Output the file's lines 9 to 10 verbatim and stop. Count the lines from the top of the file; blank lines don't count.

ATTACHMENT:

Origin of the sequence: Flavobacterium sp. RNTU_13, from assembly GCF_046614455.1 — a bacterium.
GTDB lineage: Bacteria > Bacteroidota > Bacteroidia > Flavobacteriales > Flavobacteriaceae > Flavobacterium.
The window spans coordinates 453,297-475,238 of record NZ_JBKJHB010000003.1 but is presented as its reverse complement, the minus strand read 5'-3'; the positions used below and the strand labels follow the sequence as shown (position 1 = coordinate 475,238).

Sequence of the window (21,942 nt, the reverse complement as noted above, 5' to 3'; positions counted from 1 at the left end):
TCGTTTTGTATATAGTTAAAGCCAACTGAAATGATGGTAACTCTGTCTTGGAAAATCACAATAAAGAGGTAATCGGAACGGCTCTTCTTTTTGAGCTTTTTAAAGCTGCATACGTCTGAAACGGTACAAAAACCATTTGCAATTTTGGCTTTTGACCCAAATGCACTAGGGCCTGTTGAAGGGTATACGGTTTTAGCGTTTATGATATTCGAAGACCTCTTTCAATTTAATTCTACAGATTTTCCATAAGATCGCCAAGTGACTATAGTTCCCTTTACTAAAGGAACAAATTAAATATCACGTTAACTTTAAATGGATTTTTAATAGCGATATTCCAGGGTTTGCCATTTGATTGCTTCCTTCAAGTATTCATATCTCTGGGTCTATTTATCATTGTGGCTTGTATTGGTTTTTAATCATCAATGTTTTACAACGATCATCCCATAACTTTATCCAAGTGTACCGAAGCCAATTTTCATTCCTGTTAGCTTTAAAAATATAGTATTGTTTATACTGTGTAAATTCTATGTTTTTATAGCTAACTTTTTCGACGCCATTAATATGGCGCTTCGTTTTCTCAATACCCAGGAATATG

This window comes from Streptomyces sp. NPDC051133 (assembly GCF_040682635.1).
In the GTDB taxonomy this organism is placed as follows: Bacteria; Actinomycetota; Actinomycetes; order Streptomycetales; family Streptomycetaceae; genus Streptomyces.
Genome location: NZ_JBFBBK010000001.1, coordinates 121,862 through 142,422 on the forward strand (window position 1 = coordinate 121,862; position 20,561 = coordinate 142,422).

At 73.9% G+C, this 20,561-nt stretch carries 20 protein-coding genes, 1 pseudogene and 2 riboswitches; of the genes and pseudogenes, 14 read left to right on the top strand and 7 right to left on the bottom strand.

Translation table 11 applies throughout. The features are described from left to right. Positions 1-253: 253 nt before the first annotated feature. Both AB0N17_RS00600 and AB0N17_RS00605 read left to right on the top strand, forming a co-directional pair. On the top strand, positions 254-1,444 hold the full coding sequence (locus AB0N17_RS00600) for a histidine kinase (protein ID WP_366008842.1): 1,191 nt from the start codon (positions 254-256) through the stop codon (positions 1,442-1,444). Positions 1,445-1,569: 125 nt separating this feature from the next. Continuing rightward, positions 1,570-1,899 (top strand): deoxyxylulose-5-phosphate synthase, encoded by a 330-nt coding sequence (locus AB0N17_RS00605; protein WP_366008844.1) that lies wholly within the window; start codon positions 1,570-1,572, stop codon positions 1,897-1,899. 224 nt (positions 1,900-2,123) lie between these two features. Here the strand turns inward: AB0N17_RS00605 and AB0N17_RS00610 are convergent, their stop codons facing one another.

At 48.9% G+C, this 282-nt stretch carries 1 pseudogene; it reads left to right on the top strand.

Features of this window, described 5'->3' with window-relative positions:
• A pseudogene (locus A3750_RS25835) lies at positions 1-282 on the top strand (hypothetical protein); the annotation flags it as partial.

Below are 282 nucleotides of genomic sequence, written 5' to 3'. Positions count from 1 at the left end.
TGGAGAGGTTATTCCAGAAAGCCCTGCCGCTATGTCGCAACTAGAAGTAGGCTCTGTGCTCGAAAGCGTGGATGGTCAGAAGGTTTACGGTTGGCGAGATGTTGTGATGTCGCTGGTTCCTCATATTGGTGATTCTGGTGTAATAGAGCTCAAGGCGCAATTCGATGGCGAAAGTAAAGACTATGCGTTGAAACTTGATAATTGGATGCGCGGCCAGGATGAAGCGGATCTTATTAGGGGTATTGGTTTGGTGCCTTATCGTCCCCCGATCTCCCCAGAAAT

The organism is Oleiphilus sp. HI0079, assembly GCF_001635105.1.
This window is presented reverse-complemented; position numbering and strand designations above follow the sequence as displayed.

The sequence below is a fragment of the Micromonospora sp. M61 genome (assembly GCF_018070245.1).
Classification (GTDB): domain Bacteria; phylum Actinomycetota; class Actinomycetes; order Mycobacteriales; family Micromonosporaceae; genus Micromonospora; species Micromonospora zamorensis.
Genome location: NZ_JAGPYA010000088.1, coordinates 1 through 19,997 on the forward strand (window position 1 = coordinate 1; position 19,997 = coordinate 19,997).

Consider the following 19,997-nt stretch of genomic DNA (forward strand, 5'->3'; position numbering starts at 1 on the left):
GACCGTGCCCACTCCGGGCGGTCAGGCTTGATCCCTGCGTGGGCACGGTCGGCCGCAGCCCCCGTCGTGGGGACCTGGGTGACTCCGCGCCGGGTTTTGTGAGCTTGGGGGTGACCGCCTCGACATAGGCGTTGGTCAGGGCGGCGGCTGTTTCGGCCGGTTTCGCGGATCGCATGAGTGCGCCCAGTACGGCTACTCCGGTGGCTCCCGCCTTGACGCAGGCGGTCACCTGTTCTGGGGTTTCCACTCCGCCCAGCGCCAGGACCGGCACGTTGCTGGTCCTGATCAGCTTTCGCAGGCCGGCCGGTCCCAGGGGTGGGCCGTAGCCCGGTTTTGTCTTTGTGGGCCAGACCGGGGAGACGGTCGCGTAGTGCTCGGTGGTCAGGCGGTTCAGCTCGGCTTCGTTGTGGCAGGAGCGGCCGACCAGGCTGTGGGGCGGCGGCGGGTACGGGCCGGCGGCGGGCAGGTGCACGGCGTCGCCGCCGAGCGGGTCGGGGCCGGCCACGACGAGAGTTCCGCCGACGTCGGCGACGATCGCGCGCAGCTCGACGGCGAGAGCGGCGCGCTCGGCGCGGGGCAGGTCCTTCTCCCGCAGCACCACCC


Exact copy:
At 73.9% G+C, this 20,561-nt stretch carries 20 protein-coding genes, 1 pseudogene and 2 riboswitches; of the genes and pseudogenes, 14 read left to right on the top strand and 7 right to left on the bottom strand.

Translation table 11 applies throughout. The features are described from left to right. Positions 1-253: 253 nt before the first annotated feature. Both AB0N17_RS00600 and AB0N17_RS00605 read left to right on the top strand, forming a co-directional pair. On the top strand, positions 254-1,444 hold the full coding sequence (locus AB0N17_RS00600) for a histidine kinase (protein ID WP_366008842.1): 1,191 nt from the start codon (positions 254-256) through the stop codon (positions 1,442-1,444). Positions 1,445-1,569: 125 nt separating this feature from the next. Continuing rightward, positions 1,570-1,899 (top strand): deoxyxylulose-5-phosphate synthase, encoded by a 330-nt coding sequence (locus AB0N17_RS00605; protein WP_366008844.1) that lies wholly within the window; start codon positions 1,570-1,572, stop codon positions 1,897-1,899. 224 nt (positions 1,900-2,123) lie between these two features. Here the strand turns inward: AB0N17_RS00605 and AB0N17_RS00610 are convergent, their stop codons facing one another.